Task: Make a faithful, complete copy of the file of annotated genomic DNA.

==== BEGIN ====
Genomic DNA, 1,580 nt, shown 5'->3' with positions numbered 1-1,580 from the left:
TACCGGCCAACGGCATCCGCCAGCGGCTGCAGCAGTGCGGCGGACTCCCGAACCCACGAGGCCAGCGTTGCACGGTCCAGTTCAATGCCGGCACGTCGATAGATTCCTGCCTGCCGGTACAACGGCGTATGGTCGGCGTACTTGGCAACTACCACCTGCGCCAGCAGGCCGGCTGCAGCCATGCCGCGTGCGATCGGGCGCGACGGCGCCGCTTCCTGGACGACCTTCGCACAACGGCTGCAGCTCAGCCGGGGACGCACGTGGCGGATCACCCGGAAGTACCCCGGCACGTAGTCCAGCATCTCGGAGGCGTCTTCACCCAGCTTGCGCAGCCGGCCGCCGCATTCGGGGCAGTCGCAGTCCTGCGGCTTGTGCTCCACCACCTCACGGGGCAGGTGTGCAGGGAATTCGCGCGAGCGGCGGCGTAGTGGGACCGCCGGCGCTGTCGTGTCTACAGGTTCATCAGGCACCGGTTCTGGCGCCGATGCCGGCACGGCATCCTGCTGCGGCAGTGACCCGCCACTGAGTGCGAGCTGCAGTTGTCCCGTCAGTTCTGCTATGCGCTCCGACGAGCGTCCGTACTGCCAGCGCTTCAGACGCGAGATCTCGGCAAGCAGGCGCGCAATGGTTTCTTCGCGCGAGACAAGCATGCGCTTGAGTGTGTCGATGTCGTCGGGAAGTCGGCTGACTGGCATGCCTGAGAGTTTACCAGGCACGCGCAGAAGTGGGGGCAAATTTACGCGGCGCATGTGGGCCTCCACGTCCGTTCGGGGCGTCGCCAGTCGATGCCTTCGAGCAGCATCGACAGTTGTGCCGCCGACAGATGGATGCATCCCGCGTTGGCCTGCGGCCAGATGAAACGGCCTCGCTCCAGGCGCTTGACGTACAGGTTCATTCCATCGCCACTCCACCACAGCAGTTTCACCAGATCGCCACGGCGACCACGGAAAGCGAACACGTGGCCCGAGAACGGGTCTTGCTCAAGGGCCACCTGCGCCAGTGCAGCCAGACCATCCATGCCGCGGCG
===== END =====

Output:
Genomic DNA, 1,580 nt, shown 5'->3' with positions numbered 1-1,580 from the left:
TACCGGCCAACGGCATCCGCCAGCGGCTGCAGCAGTGCGGCGGACTCCCGAACCCACGAGGCCAGCGTTGCACGGTCCAGTTCAATGCCGGCACGTCGATAGATTCCTGCCTGCCGGTACAACGGCGTATGGTCGGCGTACTTGGCAACTACCACCTGCGCCAGCAGGCCGGCTGCAGCCATGCCGCGTGCGATCGGGCGCGACGGCGCCGCTTCCTGGACGACCTTCGCACAACGGCTGCAGCTCAGCCGGGGACGCACGTGGCGGATCACCCGGAAGTACCCCGGCACGTAGTCCAGCATCTCGGAGGCGTCTTCACCCAGCTTGCGCAGCCGGCCGCCGCATTCGGGGCAGTCGCAGTCCTGCGGCTTGTGCTCCACCACCTCACGGGGCAGGTGTGCAGGGAATTCGCGCGAGCGGCGGCGTAGTGGGACCGCCGGCGCTGTCGTGTCTACAGGTTCATCAGGCACCGGTTCTGGCGCCGATGCCGGCACGGCATCCTGCTGCGGCAGTGACCCGCCACTGAGTGCGAGCTGCAGTTGTCCCGTCAGTTCTGCTATGCGCTCCGACGAGCGTCCGTACTGCCAGCGCTTCAGACGCGAGATCTCGGCAAGCAGGCGCGCAATGGTTTCTTCGCGCGAGACAAGCATGCGCTTGAGTGTGTCGATGTCGTCGGGAAGTCGGCTGACTGGCATGCCTGAGAGTTTACCAGGCACGCGCAGAAGTGGGGGCAAATTTACGCGGCGCATGTGGGCCTCCACGTCCGTTCGGGGCGTCGCCAGTCGATGCCTTCGAGCAGCATCGACAGTTGTGCCGCCGACAGATGGATGCATCCCGCGTTGGCCTGCGGCCAGATGAAACGGCCTCGCTCCAGGCGCTTGACGTACAGGTTCATTCCATCGCCACTCCACCACAGCAGTTTCACCAGATCGCCACGGCGACCACGGAAAGCGAACACGTGGCCCGAGAACGGGTCTTGCTCAAGGGCCACCTGCGCCAGTGCAGCCAGACCATCCATGCCGCGGCG